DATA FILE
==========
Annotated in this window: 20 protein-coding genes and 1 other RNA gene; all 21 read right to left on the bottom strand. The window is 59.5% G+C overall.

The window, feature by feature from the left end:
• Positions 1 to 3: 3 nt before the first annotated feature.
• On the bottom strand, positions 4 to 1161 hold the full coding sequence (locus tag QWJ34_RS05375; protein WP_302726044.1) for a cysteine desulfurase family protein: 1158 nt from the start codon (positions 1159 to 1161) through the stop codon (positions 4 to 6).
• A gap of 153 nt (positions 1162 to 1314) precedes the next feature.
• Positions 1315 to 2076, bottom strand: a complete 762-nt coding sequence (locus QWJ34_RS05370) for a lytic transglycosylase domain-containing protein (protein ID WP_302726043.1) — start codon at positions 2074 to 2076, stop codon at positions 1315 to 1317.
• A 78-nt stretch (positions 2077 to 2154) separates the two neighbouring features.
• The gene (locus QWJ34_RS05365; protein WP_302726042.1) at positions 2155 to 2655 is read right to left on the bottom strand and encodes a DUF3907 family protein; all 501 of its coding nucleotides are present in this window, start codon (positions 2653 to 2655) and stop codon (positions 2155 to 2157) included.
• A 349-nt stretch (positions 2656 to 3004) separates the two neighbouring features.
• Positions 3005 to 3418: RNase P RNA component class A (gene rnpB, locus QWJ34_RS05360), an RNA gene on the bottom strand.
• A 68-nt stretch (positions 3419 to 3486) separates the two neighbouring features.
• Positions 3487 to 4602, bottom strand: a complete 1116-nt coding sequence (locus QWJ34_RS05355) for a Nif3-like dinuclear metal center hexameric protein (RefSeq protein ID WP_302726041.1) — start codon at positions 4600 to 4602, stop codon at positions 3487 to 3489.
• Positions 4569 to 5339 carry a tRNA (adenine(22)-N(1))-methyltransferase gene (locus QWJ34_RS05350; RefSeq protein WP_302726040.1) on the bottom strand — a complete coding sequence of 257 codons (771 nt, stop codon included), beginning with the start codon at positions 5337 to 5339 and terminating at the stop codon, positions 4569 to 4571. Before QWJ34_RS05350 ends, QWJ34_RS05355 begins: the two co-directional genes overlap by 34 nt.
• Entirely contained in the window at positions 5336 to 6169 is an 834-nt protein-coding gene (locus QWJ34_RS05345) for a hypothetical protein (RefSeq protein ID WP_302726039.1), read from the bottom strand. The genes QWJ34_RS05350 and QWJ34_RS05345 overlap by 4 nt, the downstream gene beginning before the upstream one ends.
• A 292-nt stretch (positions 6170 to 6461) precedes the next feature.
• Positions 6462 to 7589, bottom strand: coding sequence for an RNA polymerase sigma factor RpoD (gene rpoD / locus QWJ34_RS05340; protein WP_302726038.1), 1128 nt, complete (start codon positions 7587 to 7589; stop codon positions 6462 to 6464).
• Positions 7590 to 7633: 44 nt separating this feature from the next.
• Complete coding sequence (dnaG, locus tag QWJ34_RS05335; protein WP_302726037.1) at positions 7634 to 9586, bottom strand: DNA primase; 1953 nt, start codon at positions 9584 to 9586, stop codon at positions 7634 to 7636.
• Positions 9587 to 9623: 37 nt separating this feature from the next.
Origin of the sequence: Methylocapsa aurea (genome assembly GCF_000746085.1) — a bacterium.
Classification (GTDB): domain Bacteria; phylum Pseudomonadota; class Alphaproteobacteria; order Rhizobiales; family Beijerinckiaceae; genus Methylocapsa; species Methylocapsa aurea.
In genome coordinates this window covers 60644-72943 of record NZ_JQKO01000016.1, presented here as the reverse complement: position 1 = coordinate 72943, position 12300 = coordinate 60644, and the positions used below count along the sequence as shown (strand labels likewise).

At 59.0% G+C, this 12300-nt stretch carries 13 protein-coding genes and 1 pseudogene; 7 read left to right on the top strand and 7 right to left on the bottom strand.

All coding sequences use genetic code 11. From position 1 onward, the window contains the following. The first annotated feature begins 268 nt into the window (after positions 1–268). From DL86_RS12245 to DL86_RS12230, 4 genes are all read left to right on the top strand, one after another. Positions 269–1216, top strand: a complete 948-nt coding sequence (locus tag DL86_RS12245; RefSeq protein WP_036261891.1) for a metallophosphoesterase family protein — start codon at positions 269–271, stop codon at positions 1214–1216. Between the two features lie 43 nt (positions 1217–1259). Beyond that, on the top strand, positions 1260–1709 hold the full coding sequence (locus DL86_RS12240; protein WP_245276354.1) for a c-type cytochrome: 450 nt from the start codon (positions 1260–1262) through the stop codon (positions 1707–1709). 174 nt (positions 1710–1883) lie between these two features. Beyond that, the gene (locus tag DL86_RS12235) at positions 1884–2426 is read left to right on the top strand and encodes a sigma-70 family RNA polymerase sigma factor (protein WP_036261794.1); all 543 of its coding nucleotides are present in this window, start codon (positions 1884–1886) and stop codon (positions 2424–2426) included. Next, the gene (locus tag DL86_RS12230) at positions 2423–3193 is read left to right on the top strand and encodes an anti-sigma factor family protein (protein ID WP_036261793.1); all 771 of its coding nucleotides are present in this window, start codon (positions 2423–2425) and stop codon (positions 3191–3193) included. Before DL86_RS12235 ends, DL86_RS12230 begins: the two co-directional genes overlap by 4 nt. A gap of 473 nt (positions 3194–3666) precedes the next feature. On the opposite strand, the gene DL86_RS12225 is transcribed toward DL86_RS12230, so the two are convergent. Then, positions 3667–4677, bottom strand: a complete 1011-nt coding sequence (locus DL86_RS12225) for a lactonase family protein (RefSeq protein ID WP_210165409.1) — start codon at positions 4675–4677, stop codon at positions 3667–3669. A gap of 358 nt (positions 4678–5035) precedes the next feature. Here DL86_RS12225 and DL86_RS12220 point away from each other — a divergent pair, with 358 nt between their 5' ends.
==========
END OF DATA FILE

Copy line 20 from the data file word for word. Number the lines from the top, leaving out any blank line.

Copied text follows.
Origin of the sequence: Methylocapsa aurea (genome assembly GCF_000746085.1) — a bacterium.